I believe ideas are nearly worthless without implementation. Derek Sivers taught me this.
Instead of writing one really long blog post about all the ideas I have that could improve Cooperative Extension, I thought it would be better to break it up into a series of posts, each with three ideas we can start taking action on right away.
Let's get started:
1. Our value has always been in the face-to-face. We can never forget this. Yes, we cover larger areas now. Yes, we have limited resources. Yes, there are so many clients to serve. But we can't just sit at our desks, make calls, check emails, tweet, post to Facebook etc. We have to be out amongst the people. "But Paul, that's what I do! That's why I got into Extension in the first place." Good, I'm not talking to you. Let's keep serving our clients and improving their lives. I'm talking to the agents that have become tired and complacent in their work. Let's be honest, we all know agents who don't do anything, or could do a lot more. I love the Extension Worker's Code, remind yourself why you love the vision of Extension. Believe in your work and get to work.
2. Start tweeting. Maybe you've already set-up your twitter account, so start sharing your content. Do you think Twitter is overwhelming? Does it make you uncomfortable. Good, you can only grow when you're outside of your comfort zone. The eXtension Network Literacy CoP is here to help. Join this Twitter Cohort and dive in. YOu need to utilize Twitter.com/searchm it's a powerful feature. Search by keywords in your area of expertise and join the conversations. You're the expert: dispel myths, answer questions, and share Cooperative Extension's unbiased, research-based information. You've only got 140 characters, so chop up the best statements in your fact sheet and use a shortened URL when you tweet it out to the world. It's okay to share the same fact sheet, blog post, or journal article more than once. Search by near: [your zip code] within: [x km] to find out what people are saying in your area. Include a keyword to refine the search. For example, this is what I type into twitter search to see what people are talking about in my county: near:84770 within:100km. We must be proactive about disseminating our information, it's not like people are lining up at our offices anymore.
3. Become a public intellectuals. Mission Extension blogger Jim Langcuster, known to many as @ExtensionGuy, explains that public intellectuals are, "defined as the thinkers, usually journalists and academics, who not only articulate but also offer constructive solutions to the most pressing public policy issues of the day." On the whole, we have lost our influence with the public. One of my colleagues put it, "Extension used to be Google." Another said, "The Extension Agent used to be the go-to authority on everything. He was the connection to the Land-Grant University. When people needed information, they asked the Extension Agent." It's 2013, the world has changed and Google returns over five billion queries per day. In a blog post from 2011, Jim stated, "Extension’s longstanding role as a scientific vanguard is under serious threat." I echo his call for Extension professionals to become public intellectuals:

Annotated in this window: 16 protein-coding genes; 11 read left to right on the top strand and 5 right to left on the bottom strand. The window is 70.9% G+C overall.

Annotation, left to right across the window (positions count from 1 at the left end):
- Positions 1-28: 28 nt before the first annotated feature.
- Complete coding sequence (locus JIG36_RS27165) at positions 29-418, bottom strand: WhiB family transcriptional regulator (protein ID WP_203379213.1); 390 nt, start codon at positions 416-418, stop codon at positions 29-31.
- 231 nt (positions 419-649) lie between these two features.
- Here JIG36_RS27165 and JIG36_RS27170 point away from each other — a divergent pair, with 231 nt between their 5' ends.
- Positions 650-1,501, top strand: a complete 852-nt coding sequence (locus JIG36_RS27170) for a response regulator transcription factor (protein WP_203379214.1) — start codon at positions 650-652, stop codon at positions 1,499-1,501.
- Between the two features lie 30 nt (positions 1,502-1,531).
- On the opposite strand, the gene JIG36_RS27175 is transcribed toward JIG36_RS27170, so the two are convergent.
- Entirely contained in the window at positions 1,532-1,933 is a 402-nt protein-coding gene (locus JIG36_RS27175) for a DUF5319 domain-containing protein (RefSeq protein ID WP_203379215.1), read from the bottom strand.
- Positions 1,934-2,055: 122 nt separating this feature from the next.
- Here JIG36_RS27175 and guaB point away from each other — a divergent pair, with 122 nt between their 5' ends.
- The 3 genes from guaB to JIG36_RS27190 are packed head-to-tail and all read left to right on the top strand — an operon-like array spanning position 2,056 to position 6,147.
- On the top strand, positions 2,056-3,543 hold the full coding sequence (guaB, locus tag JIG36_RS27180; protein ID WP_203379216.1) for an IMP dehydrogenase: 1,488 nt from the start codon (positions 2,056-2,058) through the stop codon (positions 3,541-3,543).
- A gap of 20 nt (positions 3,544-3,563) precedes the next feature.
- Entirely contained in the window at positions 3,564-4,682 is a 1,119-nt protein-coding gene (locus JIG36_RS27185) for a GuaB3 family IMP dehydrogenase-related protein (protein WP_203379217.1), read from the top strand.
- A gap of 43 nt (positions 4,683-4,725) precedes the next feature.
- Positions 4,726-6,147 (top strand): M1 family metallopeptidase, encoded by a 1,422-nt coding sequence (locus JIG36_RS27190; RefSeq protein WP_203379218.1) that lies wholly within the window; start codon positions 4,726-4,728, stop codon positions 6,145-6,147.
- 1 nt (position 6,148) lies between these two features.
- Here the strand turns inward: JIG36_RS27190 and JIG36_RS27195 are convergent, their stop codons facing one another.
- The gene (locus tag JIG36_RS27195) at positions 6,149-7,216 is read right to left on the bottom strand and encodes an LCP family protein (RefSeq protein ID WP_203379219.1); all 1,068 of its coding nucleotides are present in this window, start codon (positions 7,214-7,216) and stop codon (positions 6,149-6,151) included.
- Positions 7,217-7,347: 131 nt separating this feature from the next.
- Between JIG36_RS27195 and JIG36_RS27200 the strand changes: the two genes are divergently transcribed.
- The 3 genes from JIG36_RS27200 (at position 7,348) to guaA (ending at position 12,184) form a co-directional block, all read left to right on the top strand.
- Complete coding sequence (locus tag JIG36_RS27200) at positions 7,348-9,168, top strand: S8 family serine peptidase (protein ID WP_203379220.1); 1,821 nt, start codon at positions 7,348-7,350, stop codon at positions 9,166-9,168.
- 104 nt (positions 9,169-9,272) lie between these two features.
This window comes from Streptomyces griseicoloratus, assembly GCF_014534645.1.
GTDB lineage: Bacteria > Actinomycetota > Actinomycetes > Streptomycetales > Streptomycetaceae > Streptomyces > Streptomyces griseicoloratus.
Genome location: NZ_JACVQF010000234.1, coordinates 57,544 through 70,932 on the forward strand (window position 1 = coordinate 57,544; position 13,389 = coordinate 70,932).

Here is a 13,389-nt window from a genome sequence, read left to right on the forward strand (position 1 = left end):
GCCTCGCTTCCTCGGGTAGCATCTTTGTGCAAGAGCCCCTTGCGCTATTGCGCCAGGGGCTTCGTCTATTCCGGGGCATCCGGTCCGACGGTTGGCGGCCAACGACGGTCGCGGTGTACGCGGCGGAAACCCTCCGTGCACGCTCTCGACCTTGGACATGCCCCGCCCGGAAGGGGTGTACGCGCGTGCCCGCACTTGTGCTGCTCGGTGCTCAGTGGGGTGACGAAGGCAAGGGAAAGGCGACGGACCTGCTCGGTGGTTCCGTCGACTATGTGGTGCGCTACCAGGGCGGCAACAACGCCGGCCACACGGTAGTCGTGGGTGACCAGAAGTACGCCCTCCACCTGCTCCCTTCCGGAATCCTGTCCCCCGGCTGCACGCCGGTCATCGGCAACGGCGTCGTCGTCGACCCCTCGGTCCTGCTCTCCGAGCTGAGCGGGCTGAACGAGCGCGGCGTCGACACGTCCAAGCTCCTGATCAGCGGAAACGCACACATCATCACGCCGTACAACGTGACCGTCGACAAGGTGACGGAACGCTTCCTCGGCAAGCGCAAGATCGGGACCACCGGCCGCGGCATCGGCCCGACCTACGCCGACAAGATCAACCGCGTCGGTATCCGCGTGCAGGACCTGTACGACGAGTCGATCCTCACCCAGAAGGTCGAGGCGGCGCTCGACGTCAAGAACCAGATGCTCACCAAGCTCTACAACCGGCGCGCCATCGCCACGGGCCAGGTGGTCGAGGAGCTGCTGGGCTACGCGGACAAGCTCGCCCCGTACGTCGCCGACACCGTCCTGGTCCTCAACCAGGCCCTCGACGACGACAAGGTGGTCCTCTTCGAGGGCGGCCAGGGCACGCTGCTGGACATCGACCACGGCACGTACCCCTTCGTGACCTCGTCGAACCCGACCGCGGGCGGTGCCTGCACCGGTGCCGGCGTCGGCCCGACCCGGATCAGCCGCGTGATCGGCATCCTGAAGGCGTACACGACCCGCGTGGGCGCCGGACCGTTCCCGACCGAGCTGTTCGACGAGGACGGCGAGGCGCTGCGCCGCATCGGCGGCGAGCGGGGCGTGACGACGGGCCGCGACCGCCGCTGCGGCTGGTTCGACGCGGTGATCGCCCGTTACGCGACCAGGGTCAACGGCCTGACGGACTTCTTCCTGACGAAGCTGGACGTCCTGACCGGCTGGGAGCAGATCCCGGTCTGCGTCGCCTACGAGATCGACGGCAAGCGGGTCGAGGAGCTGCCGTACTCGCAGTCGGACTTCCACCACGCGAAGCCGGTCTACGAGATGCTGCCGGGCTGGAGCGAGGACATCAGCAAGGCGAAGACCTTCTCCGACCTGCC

We need to begin cultivating the talents of our best scientific educators. We must train a new national cadre of Extension educators to become spokespersons in the fullest measure of this term — people fully equipped to capitalize on opportunities to educate our diverse audiences about food-and-fiber issues and other highly complex, largely misunderstood issues — public intellectuals.
This cadre of spokesperson must be trained to become effective social media users, skilled op-ed writers and highly effective and compelling speakers — simply put, a vanguard of educators fully equipped to engage other intellectuals at the levels of discourse and to provide insights in deeply enriched contexts.
Cooperative Extension’s history has uniquely equipped us for such a role.